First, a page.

Microsoft Corp will extend the “ribbon” contextual interface introduced in several applications in the Office 2007 suite to all of the apps in the soon-to-be released Office 2010, a company representative announced at a technical preview Monday.
Microsoft will also simplify licensing for the suite, offering only two versions for business – Office Professional Plus and Office Standard – and three consumer versions, said Jason Brommet, Office senior product manager for Microsoft Canada Co., at a media event timed to coincide with Microsoft’s Worldwide Partner Conference.
Microsoft introduced the Fluent graphical user interface in the Word, PowerPoint and Excel applications in Office 2007. Content aggregation app OneNote and e-mail client Outlook get the ribbon treatment when 2010 launches in August.
Microsoft partners at the event said extending the ribbon interface marks a commitment to continuing to include the context-sensitive GUI in future versions of Office. In the words of Stephen Kearns of iMason Inc, “It’s not going away.”
The unfamiliar interface jarred some users when it was introduced.
“To be honest, I wasn’t a big fan of the ribbon when it came out,” said Michael Herman of Microsoft partner Envision IT Inc But he got used to it, he said.
“I think it comes back to familiarity,” he said. “I have a greater sense of being able to discover things.”
Brommet cited studies that showed users finding 60 per cent more of the suite’s features using the ribbon interface.
Kearns called Office 2010 “a maturing of the feature set.” Office had been a personal productivity suite in the past, but the release of collaboration platform SharePoint changed its focus to something more collaborative, he said.
Shannon Ryan of Microsoft partner Non-Linear Creations Inc, which focuses on employee productivity solutions, agreed. “There is a perception these days that work is not done in isolation,” he said – more minds means a better product.
One of the more interesting features is SharePoint Workspace, which allows SharePoint documents to be created or stored and edited locally on the desktop, said Herman.
He also called the soon-to-be announced Office Web applications “a game-changer.” Office Web applications will offer the same user experience as the desktop versions on a corporate server. Consumers will be able to access the applications for free through Windows Live, but with more limited functionality.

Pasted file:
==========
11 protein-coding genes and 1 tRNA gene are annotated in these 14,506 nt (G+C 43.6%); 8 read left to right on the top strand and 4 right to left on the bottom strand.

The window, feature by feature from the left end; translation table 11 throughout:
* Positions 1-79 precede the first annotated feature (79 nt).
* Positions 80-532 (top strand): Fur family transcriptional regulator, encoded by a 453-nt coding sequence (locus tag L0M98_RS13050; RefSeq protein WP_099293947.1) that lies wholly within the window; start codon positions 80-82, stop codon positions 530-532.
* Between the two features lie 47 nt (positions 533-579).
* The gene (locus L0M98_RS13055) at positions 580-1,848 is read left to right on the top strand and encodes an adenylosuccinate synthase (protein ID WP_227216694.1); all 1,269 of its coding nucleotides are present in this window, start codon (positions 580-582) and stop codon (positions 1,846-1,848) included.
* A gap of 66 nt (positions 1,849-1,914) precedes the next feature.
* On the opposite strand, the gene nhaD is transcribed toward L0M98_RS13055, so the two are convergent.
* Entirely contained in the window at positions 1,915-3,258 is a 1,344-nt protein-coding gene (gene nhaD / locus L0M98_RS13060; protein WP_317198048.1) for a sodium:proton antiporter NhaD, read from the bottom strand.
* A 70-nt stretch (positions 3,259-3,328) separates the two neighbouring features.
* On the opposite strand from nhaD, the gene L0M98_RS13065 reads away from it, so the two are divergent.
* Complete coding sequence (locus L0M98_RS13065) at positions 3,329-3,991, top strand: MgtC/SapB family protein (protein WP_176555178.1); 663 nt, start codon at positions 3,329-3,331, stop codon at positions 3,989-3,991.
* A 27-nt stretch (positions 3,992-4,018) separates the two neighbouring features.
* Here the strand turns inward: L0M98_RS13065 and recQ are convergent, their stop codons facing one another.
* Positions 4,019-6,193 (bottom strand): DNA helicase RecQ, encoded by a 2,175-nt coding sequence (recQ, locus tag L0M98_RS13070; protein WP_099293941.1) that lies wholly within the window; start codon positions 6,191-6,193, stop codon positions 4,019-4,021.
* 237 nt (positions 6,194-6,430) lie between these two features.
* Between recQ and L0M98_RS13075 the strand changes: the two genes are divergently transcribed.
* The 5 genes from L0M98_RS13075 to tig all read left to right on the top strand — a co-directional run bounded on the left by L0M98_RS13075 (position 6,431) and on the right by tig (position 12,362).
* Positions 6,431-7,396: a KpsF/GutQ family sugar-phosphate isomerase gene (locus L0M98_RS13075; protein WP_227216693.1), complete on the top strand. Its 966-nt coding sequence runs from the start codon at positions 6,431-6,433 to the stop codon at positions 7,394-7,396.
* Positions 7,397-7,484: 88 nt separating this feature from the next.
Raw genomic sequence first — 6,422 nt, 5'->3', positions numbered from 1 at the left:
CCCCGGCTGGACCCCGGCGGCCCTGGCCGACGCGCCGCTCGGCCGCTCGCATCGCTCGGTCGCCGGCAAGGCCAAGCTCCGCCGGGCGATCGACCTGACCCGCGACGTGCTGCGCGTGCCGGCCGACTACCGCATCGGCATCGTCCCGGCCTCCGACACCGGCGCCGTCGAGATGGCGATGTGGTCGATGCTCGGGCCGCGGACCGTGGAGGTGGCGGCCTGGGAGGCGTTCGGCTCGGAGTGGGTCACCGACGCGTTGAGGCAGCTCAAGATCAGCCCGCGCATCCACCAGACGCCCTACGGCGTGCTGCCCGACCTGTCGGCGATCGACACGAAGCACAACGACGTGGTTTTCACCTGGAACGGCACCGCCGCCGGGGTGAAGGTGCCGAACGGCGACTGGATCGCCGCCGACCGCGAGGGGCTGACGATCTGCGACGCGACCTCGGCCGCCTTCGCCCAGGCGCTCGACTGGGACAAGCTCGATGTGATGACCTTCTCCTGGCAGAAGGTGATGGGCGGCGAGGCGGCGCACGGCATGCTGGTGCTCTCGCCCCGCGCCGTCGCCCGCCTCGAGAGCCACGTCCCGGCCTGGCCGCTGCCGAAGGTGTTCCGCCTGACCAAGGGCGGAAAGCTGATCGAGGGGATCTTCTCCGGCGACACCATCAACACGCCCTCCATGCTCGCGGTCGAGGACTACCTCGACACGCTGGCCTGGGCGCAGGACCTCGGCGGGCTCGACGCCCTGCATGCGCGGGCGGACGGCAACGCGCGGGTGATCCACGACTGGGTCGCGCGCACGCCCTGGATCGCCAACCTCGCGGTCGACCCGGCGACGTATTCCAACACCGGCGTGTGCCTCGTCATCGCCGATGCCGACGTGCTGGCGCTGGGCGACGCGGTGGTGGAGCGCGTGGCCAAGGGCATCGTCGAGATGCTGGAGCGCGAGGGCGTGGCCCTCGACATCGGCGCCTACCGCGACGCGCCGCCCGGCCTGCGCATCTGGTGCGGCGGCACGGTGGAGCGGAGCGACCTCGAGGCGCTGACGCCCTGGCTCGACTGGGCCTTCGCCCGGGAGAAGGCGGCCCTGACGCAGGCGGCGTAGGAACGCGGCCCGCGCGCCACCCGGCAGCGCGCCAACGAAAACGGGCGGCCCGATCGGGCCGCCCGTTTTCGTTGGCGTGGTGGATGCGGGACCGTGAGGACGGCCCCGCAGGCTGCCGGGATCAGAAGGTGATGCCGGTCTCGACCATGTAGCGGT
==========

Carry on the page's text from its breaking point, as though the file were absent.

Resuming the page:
Word, Excel, PowerPoint and OneNote will be available as Web apps, but Outlook won’t, according to Brommet.
Among other features new to Office 2010:
* PowerPoint users will be able to edit photos and videos within the program, with no need for third-party plug-ins. The new version will offer new transitions to personalize presentations. Users will be able to broadcast slide shows through a SharePoint server or online through PowerPoint Live. The new version will also offer the option to record slide shows as video files.
* The Word navigation pane will allow jumping from heading to heading, and rearranging the order of sections directly from the navigation pane. Screenshots from other applications that are running will be inserted from within Word. When pasting into a Word document, users will have the option of keeping the original formatting, pasting text only or merging formats.
* Outlook, along with getting the Fluent GUI, will have new thread management features, even when the subject header changes on a thread. An ignore function will block messages from a thread the user feels is irrelevant. The message view of calendar invitations will preview the user’s calendar for that date and time to highlight conflicts.
* In Excel, a new SparkLines feature will create line graphs within a cell on the spreadsheet to visualize trends in data. Pivot tables will get a new “slice” function.